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Thread: Void pointer in C++

  1. #1
    Junior Member
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    Jun 2012
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    Void pointer in C++

    I often see code which resembles something like the following:

    Code:
    void * foo(int bar);
    What does this mean? Does it mean that it can return anything? Is this similar to dynamic or object in C#?

  2. #2
    Junior Member
    Join Date
    Jun 2012
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    10
    A void* does not mean anything. It is a pointer, but the type that it points to is not known.

    It's not that it can return "anything". A function that returns a void* generally is doing one of the following:

    -> It is dealing in unformatted memory. This is what operator new and malloc return: a pointer to a block of memory of a certain size. Since the memory does not have a type (because it does not have a properly constructed object in it yet), it is typeless. IE: void.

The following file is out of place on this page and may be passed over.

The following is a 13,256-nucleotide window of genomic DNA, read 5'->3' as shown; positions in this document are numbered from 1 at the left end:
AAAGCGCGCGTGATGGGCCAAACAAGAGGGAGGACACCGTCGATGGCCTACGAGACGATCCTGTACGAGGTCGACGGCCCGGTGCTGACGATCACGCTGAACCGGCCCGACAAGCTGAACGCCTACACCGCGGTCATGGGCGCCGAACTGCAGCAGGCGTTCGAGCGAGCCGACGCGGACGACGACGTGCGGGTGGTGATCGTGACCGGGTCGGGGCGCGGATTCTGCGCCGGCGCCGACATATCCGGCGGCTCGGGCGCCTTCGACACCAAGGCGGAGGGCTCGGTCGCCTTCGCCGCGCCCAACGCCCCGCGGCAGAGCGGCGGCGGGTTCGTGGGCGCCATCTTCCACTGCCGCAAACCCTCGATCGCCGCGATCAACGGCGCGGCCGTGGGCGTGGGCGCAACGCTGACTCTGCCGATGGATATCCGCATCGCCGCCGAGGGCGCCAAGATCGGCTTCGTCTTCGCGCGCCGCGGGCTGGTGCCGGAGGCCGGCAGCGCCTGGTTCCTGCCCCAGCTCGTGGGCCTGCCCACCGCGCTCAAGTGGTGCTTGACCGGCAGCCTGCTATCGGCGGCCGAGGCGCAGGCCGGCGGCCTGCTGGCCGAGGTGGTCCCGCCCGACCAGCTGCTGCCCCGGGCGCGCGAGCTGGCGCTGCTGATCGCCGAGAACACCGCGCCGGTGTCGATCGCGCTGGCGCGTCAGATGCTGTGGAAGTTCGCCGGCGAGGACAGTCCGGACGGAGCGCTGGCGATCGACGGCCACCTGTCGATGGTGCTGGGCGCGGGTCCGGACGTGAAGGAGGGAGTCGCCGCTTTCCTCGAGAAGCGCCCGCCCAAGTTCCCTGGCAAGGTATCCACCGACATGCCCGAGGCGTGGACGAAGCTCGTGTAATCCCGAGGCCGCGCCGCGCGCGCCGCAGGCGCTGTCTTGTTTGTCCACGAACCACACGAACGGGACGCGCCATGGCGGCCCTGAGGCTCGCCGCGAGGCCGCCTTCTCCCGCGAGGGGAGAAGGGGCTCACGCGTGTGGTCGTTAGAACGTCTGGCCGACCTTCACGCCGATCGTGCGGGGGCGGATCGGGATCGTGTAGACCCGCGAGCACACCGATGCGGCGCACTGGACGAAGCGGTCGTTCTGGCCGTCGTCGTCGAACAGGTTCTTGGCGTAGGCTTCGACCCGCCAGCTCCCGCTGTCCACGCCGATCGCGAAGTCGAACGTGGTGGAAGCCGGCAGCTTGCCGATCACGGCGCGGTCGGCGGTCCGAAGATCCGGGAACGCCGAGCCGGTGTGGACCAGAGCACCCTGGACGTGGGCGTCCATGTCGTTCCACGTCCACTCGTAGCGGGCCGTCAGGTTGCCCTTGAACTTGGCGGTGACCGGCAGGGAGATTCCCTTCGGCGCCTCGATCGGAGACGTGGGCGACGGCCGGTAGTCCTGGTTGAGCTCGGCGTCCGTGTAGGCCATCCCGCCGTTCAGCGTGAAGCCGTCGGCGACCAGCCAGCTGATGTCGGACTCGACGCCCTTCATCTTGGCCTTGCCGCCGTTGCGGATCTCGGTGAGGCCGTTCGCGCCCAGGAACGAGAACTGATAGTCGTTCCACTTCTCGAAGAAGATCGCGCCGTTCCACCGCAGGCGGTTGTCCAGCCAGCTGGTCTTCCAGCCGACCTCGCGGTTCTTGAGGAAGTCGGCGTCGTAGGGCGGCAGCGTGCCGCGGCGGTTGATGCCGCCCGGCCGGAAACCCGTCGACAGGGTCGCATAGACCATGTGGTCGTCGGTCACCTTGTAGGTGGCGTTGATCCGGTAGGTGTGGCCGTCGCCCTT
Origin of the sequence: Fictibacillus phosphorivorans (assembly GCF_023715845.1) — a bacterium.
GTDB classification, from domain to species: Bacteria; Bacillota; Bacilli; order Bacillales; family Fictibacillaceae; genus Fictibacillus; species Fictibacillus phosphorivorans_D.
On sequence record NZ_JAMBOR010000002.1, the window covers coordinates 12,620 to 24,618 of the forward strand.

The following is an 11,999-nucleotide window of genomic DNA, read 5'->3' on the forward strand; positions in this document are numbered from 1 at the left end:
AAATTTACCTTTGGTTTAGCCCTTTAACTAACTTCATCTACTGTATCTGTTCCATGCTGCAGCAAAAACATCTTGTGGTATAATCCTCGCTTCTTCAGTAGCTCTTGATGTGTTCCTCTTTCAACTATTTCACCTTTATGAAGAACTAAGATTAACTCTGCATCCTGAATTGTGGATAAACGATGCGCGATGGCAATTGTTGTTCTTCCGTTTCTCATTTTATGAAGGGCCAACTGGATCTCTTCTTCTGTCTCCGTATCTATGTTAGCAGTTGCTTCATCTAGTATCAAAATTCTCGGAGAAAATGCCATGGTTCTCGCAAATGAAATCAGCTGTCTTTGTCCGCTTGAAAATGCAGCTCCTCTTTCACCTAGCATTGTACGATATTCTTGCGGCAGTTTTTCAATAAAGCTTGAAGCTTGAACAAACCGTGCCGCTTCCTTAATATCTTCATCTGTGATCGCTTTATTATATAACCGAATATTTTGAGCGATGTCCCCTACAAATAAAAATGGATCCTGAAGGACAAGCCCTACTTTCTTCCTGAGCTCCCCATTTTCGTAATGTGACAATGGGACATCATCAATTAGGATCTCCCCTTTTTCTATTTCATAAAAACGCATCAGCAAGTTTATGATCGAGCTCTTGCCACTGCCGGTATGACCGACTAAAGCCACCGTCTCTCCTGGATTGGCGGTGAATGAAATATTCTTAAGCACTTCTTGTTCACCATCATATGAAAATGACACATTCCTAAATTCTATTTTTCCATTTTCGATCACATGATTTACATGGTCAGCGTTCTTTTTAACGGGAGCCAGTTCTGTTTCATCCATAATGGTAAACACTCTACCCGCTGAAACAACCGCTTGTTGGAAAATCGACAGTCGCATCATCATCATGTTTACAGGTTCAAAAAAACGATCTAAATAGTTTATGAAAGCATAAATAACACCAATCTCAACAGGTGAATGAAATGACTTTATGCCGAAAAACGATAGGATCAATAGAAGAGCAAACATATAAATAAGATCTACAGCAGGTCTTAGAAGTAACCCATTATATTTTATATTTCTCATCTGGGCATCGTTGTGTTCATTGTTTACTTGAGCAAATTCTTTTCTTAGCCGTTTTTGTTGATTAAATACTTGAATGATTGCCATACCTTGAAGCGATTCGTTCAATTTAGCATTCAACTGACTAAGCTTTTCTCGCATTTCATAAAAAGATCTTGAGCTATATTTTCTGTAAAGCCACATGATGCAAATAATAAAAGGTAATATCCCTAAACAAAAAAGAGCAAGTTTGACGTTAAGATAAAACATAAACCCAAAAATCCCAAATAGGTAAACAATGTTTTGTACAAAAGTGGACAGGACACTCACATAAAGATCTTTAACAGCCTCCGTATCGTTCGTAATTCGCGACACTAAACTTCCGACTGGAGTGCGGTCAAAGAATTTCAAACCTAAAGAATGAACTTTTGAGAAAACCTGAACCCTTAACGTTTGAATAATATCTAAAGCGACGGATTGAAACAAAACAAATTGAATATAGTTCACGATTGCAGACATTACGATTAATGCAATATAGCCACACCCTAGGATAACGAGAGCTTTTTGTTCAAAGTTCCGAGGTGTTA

-> It is an opaque handle; it references a created object without naming a specific type. Code that does this is generally poorly formed, since this is better done by forward declaring a struct/class and simply not providing a public definition for it. Because then, at least it has a real type.
    -> It has explicit documentation telling you what type(s) that you can use the pointer for.
    -> It is nothing like dynamic or object in C#. Those constructs actually know what the original type is; void* does not. This makes it far more dangerous than any of those, because it is very easy to get it wrong.

    And on a personal note, if you see code that uses void*'s "often", you should rethink what code you're looking at. void* usage, especially in C++, should be rare, used primary for dealing in raw memory.

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